In late 2009, Dominique Payette, a former journalist and now professor at the Université de Montreal, was mandated by Quebec Culture Minister Christine St-Pierre to study strategies for strengthening the province’s media in the face of new information technologies. Her final report, presented this month, went far beyond that mandate. In fact, it is the greatest affront to free expression in Quebec since the creation of the province’s infamous anti-English language laws. It deserves a resounding rejection.
Among her 51 recommendations are the following: mandatory membership by all news organizations in the Quebec Press Council; use of the state’s spending power to coerce membership in this council by threatening to withdraw provincial advertising from all those that will not submit; vesting the council (now a voluntary organization with only moral suasion) with sanction power; controlling who is called a “journalist” by organizing a professional corporation to control admission, and demanding language testing for all those seeking such accreditation. “Accredited” journalists would be given preference over non-accredited journalists on matters ranging from government information flow to protection of sources.
The report follows in the same spirit that, over the past 40 years, has brought more and more of Quebecers’ lives under statist control.
In this regard, the title of Ms. Payette’s report — “Information in Quebec: a public interest” — is telling. Quebec’s various government have used the label “public interest” to justify all manner of prohibitive legislation. But Ms. Payette’s ideas would be especially dangerous. Quebec City would have the power to silence any opposing voice simply by influencing the “professional corporation” that Ms. Payette believes should control the “accreditation” process.
Even now, without the expanded powers imagined by Ms. Payette, the Quebec Press Council has a reputation for investigating far-fetched complaints launched by thin-skinned cultural nationalists. It is hardly an oracle of objectivity, and has done serious damage to public discourse merely through its role as a clearing house for the most militant elements within Quebec society.
The idea of language testing for accreditation would surely put much of the ethnic press out of business. That’s the point of the ethnic press: to communicate with those who have not yet mastered our two official languages. It is doubtful whether even French reporters could pass the government’s onerous French grammar tests.
We cannot blame Ms. Payette alone. In her mandate, Minister St-Pierre justified this study on the basis of the “general crises of media in industrialized countries.” Really? What crises? Too much free expression? Is there a fear that brave and enterprising writers may actually put dents into the revisionist nationalist narrative that has fueled Quebec’s wounded-pride culture these past four decades? Is there a fear that too much truth shall out?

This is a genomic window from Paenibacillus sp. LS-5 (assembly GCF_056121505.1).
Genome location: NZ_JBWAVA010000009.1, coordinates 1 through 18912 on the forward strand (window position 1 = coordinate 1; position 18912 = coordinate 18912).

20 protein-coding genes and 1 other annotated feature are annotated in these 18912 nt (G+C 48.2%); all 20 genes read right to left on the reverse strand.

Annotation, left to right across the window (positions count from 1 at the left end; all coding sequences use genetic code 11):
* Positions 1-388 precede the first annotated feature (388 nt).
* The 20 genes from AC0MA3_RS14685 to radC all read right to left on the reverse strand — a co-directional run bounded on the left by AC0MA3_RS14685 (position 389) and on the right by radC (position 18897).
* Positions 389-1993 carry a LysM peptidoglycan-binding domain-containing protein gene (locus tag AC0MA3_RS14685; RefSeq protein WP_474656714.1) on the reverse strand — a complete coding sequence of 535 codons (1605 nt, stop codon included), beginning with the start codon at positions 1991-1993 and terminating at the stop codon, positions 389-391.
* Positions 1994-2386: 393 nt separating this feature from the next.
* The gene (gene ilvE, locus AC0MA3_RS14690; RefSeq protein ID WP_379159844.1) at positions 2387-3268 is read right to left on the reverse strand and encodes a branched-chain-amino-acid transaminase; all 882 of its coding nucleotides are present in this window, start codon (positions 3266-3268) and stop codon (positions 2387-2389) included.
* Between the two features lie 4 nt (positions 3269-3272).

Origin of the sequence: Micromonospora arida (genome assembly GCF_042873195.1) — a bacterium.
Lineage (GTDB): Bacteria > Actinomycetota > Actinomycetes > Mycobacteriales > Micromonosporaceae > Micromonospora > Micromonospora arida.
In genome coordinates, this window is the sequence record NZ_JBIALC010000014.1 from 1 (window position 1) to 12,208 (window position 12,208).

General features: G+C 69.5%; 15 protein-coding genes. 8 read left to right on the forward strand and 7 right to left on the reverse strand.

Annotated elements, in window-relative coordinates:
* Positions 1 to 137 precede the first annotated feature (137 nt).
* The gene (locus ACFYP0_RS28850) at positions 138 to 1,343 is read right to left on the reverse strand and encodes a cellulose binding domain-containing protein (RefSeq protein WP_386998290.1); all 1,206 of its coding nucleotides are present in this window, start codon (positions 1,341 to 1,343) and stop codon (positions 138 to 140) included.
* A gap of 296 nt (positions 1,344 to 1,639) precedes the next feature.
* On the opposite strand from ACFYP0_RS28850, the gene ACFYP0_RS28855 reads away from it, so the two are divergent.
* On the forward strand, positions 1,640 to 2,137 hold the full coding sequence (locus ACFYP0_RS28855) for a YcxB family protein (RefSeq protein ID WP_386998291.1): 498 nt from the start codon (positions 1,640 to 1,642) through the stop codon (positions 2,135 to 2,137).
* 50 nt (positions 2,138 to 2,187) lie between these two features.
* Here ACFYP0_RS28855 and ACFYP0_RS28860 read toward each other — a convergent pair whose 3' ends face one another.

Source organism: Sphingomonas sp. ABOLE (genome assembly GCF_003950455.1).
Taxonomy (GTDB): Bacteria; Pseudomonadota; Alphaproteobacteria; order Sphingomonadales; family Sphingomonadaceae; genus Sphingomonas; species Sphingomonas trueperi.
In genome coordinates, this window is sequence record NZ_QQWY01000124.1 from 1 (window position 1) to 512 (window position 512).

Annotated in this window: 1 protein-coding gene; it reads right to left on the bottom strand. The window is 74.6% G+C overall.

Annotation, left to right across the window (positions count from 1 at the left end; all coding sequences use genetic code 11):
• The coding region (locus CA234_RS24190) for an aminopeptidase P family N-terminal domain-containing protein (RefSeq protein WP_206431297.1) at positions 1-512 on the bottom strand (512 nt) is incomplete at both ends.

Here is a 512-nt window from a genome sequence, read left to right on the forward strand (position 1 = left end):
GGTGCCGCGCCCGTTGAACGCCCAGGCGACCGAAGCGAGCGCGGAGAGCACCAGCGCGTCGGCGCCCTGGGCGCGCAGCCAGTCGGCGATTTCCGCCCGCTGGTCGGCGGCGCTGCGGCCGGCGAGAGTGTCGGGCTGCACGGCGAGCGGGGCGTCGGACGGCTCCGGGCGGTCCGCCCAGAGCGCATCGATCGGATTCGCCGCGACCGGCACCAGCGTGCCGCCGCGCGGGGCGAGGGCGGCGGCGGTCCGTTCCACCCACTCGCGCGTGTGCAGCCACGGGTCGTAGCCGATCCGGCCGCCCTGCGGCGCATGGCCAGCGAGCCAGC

Of course, we needn’t be surprised: This is the same minister who recently encouraged Quebecers to snitch on each other in order to enforce the province’s language laws.
Even some journalists are jumping on the censorship bandwagon. This includes voices within the Federation des journalistes professionals du Quebec (FJPQ) — a venerable lobby group that is supposed to support freedom of the press. In speaking to some members of the FJPQ, I was told that there were “too many” people calling themselves journalists and trying to get into press conferences and legislative press galleries.
It is sad that in America, online publications such as Politico, the Huffington Post and Slate now are having their writers celebrated; yet here they are being marginalized as unwanted interlopers.
Since the American and French revolutions writers and journalists have been recognized as the fourth estate of government. For centuries, those concerns of the people that the legislature will not address and that the judiciary cannot address and that the executive is too busy to address, have been championed by a free and unfettered press. By controlling who can call himself or herself a journalist, you take the first step to the destruction of freedom. Accrediting writers is like accrediting who can stand for public office.
Papineau and Lafontaine, Cartier and Laurier, Godbout and Harvey, Trudeau and Levesque: All were writers at one time in their careers. They would have understood the stakes instantly — and must be turning in their graves at the thought that the suggestions in Ms. Payette’s report might attain the force of law.
Beryl Wajsman is President of the Institute for Public Affairs of Montreal, and editor of The Suburban newspaper.